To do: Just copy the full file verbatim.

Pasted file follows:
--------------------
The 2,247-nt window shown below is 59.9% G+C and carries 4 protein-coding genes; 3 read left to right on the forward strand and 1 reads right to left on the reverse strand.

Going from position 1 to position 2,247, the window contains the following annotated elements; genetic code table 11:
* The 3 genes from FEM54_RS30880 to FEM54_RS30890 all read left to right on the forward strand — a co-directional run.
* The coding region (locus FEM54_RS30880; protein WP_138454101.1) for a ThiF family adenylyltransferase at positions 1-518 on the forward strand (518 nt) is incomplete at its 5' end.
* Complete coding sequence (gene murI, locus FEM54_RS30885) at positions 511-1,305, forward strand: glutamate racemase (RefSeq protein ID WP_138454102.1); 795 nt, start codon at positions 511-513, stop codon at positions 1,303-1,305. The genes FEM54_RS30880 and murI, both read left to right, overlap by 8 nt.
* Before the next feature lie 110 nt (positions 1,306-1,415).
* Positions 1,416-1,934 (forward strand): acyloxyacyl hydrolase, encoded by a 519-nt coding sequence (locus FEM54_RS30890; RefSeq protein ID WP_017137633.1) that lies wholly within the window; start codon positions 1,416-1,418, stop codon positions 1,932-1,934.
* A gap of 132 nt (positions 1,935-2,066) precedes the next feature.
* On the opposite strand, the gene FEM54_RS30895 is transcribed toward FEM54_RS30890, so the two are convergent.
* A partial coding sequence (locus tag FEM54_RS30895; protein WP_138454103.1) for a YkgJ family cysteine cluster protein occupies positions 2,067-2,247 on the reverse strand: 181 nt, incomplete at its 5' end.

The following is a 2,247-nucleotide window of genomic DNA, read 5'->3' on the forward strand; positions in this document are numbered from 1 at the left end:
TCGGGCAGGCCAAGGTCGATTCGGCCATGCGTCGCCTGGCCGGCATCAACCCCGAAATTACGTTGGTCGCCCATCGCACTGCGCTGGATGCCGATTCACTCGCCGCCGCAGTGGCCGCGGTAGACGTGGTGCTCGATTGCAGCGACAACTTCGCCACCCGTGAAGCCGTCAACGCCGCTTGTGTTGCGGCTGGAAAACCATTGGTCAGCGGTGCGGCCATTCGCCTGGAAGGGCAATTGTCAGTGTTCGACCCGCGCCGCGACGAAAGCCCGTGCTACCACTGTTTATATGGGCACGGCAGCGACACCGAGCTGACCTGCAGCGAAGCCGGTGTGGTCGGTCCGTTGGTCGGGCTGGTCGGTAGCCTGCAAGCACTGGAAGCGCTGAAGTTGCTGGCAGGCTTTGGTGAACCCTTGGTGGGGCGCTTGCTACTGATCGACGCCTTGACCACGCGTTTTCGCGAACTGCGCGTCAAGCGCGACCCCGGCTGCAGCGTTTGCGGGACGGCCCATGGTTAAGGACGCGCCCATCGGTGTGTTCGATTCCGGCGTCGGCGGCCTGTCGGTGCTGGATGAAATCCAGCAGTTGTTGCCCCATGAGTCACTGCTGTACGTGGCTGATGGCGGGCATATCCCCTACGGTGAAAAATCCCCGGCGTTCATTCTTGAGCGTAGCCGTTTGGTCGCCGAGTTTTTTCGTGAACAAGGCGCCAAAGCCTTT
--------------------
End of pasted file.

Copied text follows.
The 2,247-nt window shown below is 59.9% G+C and carries 4 protein-coding genes; 3 read left to right on the forward strand and 1 reads right to left on the reverse strand.

Going from position 1 to position 2,247, the window contains the following annotated elements; genetic code table 11:
* The 3 genes from FEM54_RS30880 to FEM54_RS30890 all read left to right on the forward strand — a co-directional run.
* The coding region (locus FEM54_RS30880; protein WP_138454101.1) for a ThiF family adenylyltransferase at positions 1-518 on the forward strand (518 nt) is incomplete at its 5' end.
* Complete coding sequence (gene murI, locus FEM54_RS30885) at positions 511-1,305, forward strand: glutamate racemase (RefSeq protein ID WP_138454102.1); 795 nt, start codon at positions 511-513, stop codon at positions 1,303-1,305. The genes FEM54_RS30880 and murI, both read left to right, overlap by 8 nt.
* Before the next feature lie 110 nt (positions 1,306-1,415).
* Positions 1,416-1,934 (forward strand): acyloxyacyl hydrolase, encoded by a 519-nt coding sequence (locus FEM54_RS30890; RefSeq protein ID WP_017137633.1) that lies wholly within the window; start codon positions 1,416-1,418, stop codon positions 1,932-1,934.
* A gap of 132 nt (positions 1,935-2,066) precedes the next feature.
* On the opposite strand, the gene FEM54_RS30895 is transcribed toward FEM54_RS30890, so the two are convergent.
* A partial coding sequence (locus tag FEM54_RS30895; protein WP_138454103.1) for a YkgJ family cysteine cluster protein occupies positions 2,067-2,247 on the reverse strand: 181 nt, incomplete at its 5' end.

The following is a 2,247-nucleotide window of genomic DNA, read 5'->3' on the forward strand; positions in this document are numbered from 1 at the left end:
TCGGGCAGGCCAAGGTCGATTCGGCCATGCGTCGCCTGGCCGGCATCAACCCCGAAATTACGTTGGTCGCCCATCGCACTGCGCTGGATGCCGATTCACTCGCCGCCGCAGTGGCCGCGGTAGACGTGGTGCTCGATTGCAGCGACAACTTCGCCACCCGTGAAGCCGTCAACGCCGCTTGTGTTGCGGCTGGAAAACCATTGGTCAGCGGTGCGGCCATTCGCCTGGAAGGGCAATTGTCAGTGTTCGACCCGCGCCGCGACGAAAGCCCGTGCTACCACTGTTTATATGGGCACGGCAGCGACACCGAGCTGACCTGCAGCGAAGCCGGTGTGGTCGGTCCGTTGGTCGGGCTGGTCGGTAGCCTGCAAGCACTGGAAGCGCTGAAGTTGCTGGCAGGCTTTGGTGAACCCTTGGTGGGGCGCTTGCTACTGATCGACGCCTTGACCACGCGTTTTCGCGAACTGCGCGTCAAGCGCGACCCCGGCTGCAGCGTTTGCGGGACGGCCCATGGTTAAGGACGCGCCCATCGGTGTGTTCGATTCCGGCGTCGGCGGCCTGTCGGTGCTGGATGAAATCCAGCAGTTGTTGCCCCATGAGTCACTGCTGTACGTGGCTGATGGCGGGCATATCCCCTACGGTGAAAAATCCCCGGCGTTCATTCTTGAGCGTAGCCGTTTGGTCGCCGAGTTTTTTCGTGAACAAGGCGCCAAAGCCTTT